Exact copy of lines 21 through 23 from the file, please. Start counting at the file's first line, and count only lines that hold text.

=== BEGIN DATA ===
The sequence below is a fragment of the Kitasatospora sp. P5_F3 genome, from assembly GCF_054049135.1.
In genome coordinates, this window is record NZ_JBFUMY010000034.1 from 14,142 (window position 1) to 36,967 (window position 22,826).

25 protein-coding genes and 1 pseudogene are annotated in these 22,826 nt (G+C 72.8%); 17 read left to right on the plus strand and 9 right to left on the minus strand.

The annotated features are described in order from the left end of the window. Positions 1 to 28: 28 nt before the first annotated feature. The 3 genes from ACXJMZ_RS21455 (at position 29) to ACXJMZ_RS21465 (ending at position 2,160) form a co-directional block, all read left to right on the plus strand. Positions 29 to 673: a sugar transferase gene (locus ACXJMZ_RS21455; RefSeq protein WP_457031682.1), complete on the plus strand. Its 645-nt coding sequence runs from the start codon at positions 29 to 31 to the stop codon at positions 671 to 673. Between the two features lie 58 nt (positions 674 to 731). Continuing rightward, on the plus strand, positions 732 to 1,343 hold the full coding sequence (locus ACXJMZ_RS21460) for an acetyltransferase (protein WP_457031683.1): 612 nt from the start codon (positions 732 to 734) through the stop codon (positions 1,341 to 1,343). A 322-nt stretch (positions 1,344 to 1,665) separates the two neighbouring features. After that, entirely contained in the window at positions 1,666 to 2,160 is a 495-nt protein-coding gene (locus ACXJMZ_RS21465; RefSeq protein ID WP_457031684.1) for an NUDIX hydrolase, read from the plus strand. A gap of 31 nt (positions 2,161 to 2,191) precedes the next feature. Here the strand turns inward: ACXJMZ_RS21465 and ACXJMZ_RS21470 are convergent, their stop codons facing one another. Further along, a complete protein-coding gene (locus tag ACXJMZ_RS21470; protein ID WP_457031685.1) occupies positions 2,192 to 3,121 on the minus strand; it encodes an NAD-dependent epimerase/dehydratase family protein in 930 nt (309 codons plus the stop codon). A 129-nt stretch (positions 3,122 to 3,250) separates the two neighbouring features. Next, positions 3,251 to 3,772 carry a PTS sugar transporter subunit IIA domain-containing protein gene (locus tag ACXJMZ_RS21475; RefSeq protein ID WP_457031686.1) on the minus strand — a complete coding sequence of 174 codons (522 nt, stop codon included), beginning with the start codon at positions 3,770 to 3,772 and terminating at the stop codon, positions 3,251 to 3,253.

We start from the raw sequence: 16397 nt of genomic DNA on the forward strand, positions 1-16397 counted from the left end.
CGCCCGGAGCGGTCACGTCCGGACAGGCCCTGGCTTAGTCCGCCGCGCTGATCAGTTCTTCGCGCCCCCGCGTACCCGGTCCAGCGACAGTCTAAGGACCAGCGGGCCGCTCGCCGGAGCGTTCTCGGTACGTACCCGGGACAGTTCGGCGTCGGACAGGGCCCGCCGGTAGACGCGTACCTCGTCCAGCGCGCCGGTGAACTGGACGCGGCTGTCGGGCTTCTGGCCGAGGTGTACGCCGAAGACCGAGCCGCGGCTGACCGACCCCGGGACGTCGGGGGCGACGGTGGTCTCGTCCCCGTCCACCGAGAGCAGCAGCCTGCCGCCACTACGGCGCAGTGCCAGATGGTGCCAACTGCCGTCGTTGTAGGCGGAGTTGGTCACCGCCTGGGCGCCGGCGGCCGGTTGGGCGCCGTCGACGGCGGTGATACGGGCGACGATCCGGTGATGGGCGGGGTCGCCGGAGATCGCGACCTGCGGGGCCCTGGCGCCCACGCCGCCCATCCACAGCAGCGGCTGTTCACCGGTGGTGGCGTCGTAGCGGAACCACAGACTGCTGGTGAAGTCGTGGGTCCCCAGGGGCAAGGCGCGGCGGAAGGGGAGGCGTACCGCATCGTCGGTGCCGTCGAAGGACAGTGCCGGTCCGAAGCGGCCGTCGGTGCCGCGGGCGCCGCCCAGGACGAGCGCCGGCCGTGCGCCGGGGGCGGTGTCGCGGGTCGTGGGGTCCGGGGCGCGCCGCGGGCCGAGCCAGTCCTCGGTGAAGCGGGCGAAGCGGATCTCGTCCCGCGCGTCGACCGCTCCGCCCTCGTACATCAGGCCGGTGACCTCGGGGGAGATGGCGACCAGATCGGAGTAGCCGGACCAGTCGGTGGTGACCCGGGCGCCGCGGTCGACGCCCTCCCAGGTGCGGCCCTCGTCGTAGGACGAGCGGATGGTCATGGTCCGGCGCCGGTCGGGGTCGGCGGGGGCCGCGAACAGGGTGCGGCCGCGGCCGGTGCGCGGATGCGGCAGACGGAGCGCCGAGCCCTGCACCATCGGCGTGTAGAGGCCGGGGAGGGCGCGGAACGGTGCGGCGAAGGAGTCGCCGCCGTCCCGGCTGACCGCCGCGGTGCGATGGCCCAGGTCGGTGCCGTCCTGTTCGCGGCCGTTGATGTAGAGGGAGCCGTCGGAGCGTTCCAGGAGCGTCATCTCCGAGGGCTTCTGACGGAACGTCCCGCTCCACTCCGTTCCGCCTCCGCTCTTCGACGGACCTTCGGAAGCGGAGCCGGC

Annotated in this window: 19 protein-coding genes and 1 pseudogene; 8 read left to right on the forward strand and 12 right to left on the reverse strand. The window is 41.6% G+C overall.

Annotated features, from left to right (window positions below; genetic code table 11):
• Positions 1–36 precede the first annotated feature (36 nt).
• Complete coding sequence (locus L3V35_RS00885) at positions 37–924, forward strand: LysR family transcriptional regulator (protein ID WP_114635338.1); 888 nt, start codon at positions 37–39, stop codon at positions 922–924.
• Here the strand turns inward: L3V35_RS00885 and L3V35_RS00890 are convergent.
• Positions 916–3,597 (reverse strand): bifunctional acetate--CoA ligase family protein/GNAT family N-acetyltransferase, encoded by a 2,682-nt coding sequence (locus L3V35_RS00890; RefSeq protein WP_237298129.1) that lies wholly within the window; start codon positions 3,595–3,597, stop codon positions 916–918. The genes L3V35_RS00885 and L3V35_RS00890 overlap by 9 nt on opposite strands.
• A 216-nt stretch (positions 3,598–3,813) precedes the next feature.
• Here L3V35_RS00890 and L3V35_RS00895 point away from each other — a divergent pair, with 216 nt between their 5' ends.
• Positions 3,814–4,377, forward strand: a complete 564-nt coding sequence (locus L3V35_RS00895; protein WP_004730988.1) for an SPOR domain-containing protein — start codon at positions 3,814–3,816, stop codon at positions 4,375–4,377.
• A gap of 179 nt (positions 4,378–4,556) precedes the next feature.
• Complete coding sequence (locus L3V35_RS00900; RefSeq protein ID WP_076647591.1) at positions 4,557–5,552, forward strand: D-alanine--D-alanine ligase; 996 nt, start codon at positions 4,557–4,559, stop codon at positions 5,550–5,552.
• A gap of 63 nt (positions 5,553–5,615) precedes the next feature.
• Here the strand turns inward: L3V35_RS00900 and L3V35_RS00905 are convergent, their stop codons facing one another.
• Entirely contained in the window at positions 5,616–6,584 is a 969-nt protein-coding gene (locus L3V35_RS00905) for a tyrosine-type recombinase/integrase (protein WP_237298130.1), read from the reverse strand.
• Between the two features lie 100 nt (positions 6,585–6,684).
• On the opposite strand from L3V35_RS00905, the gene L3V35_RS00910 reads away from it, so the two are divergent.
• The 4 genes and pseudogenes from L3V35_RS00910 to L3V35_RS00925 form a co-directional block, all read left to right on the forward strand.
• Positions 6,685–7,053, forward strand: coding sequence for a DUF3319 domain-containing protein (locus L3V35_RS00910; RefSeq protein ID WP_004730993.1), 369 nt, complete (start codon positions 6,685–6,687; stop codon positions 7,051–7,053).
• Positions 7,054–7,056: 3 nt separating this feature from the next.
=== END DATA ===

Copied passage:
• Between the two features lie 100 nt (positions 6,585–6,684).
• On the opposite strand from L3V35_RS00905, the gene L3V35_RS00910 reads away from it, so the two are divergent.
• The 4 genes and pseudogenes from L3V35_RS00910 to L3V35_RS00925 form a co-directional block, all read left to right on the forward strand.